Used by companies like Yahoo, Twitter, Spotify, Yahoo, Yelp, Flipboard and Groupon, Apache Storm is a real-time big data processing engine. Its website explains, "Storm makes it easy to reliably process unbounded streams of data, doing for real-time processing what Hadoop did for batch processing." Customers can use it with any database and any programming language. It‘s scalable, fault-tolerant and easy to deploy. Users should note however, that Storm has not yet reached the 1.0 release level.
Used by more than 60,000 data scientists at more than 7,000 organizations, H2O claims to be "the world‘s leading open source machine learning platform." Thanks to its in-memory technology, it offers extremely fast performance. It also integrates with many other open source data analytics tools like Hadoop and Spark, and it supports all of the most popular databases. Paid support is available.
In addition to the standard version of H2O, the company also offers Sparkling Water, a version that incorporates Spark, and Steam, and end-to-end artificial intelligence application engine.
Created by a company called Altamira Technologies, Lumify describes itself as an "open source big data analysis and visualization platform." It makes it easy to create 2D or 3D graphs that show the relationship between entities or to overlay data on maps. For those who are interested in learning more about how it works, the website offers several videos that show Lumify in action, and it also has a demo site that allows users to upload their own data and try out the software.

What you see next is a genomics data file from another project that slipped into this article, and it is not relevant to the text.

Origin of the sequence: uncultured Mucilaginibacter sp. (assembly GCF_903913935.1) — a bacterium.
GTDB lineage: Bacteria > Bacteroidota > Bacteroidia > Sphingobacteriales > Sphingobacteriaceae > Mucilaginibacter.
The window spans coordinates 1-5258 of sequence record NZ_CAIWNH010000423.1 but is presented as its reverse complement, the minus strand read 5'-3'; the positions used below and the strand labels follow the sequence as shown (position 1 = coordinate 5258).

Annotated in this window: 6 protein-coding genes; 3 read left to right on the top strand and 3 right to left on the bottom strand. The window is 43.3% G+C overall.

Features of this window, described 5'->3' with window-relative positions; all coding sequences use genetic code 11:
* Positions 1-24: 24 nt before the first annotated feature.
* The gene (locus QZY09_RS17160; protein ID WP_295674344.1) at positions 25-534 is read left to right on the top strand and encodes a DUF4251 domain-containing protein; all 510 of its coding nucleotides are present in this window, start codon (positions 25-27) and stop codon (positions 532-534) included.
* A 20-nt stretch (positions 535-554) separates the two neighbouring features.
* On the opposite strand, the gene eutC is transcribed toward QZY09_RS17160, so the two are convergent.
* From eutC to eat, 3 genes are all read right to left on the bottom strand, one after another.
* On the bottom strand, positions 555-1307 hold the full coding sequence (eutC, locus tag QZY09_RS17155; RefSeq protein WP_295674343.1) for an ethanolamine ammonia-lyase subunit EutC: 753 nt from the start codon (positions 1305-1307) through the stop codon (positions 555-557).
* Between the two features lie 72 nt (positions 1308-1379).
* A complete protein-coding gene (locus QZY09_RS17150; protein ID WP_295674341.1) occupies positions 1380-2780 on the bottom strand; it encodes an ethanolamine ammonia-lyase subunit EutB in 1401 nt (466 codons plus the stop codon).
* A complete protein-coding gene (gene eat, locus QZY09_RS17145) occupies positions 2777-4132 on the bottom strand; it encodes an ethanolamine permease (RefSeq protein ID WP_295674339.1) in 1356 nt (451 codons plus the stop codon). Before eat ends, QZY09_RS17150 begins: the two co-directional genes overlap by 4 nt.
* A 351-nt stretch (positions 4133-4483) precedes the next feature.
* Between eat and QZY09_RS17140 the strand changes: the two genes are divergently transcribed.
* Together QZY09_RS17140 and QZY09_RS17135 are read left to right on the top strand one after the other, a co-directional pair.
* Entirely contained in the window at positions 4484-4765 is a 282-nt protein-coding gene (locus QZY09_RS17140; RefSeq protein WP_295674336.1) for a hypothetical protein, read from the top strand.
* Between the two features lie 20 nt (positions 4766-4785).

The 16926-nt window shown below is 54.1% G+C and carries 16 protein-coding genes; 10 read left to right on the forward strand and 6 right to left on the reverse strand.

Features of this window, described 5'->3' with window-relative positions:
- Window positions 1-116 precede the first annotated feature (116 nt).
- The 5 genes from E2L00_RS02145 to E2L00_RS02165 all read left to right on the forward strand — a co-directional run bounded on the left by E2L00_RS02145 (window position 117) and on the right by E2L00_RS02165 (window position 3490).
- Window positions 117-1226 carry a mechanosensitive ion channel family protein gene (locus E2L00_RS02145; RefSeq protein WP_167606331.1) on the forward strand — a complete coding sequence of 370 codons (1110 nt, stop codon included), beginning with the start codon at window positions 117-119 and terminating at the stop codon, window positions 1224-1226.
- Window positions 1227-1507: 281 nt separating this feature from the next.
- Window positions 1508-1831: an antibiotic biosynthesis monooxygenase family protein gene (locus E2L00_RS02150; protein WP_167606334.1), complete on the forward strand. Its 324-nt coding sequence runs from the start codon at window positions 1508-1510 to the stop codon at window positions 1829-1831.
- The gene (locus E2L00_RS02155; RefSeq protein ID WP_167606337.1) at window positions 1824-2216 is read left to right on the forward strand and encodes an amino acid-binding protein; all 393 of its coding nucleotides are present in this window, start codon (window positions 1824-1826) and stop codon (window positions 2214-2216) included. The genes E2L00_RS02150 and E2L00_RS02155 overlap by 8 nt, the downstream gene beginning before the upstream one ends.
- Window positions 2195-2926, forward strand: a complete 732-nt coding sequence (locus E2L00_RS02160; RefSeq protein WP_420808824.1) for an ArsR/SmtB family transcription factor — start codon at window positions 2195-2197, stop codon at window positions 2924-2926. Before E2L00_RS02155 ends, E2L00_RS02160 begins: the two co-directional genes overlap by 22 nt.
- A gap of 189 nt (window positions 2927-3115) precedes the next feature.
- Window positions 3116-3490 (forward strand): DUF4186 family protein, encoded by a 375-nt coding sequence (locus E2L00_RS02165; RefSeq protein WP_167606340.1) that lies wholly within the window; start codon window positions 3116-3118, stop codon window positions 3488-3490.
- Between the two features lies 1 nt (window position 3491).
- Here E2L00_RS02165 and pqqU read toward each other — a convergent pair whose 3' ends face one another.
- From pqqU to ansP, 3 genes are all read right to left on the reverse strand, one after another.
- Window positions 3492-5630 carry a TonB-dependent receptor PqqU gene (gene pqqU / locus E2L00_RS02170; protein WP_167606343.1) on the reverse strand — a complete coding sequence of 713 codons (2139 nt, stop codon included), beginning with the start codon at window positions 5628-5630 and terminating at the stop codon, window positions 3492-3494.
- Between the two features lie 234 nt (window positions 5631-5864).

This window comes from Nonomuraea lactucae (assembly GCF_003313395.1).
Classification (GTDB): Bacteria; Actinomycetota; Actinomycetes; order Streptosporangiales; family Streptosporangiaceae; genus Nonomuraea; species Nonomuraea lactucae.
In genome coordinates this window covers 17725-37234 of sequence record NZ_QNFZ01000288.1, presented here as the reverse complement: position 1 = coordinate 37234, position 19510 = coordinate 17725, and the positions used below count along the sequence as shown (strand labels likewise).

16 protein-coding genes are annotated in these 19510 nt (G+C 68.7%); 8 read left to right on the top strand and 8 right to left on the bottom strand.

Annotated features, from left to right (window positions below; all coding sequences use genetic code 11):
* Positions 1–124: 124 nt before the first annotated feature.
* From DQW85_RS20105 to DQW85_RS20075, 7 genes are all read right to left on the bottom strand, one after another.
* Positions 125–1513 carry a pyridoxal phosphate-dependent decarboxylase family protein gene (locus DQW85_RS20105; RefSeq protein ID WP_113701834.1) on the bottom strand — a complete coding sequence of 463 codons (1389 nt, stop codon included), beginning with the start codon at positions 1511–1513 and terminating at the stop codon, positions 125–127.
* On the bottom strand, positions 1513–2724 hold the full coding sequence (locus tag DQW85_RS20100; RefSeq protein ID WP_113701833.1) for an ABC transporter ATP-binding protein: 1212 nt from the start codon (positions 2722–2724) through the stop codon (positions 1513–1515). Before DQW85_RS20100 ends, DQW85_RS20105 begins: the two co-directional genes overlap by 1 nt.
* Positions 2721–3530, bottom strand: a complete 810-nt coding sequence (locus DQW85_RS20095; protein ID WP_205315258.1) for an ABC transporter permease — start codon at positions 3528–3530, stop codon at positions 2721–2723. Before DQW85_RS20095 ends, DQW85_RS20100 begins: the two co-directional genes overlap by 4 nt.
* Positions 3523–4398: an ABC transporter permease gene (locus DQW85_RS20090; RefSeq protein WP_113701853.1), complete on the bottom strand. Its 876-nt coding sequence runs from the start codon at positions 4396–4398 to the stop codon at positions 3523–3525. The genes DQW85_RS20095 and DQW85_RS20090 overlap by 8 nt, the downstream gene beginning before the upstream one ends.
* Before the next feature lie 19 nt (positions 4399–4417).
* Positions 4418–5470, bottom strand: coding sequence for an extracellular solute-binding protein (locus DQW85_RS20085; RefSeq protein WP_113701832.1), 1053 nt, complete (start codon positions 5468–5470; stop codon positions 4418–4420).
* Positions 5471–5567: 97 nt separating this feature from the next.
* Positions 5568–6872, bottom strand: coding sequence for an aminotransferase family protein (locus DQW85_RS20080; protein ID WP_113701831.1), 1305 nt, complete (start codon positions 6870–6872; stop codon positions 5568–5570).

Apache Drill allows users to use SQL queries for non-relational data storage systems. It supports a range of NoSQL and cloud-based data storage systems, including HBase, MongoDB, MapR-DB, HDFS, MapR-FS, Amazon S3, Azure Blob Storage, Google Cloud Storage and Swift. It also allows users to search through multiple datasets stored with different technologies using a single query. In addition, it supports many popular BI tools.
One of the best-known NoSQL databases, MongoDB is an open-source non-relational data storage solution. Its customers include MetLife, the city of Chicago, Expedia, Google, The Weather Channel, BuzzFeed and Facebook. In addition to the free open source version, the company also offers a paid Enterprise version and MongoDB Atlas, a cloud-hosted version. Forrester has named MongoDB a "Leader" for big data NoSQL.
SpagoBI is an open source business intelligence and big data analytics platform. The software is completely free, but paid user support, maintenance, consulting and training are available for purchase. It includes tools for reporting, multidimensional analysis (OLAP), charts, location intelligence, data mining, ETL and more. It also integrates with popular in-memory processing engines and enables real-time processing.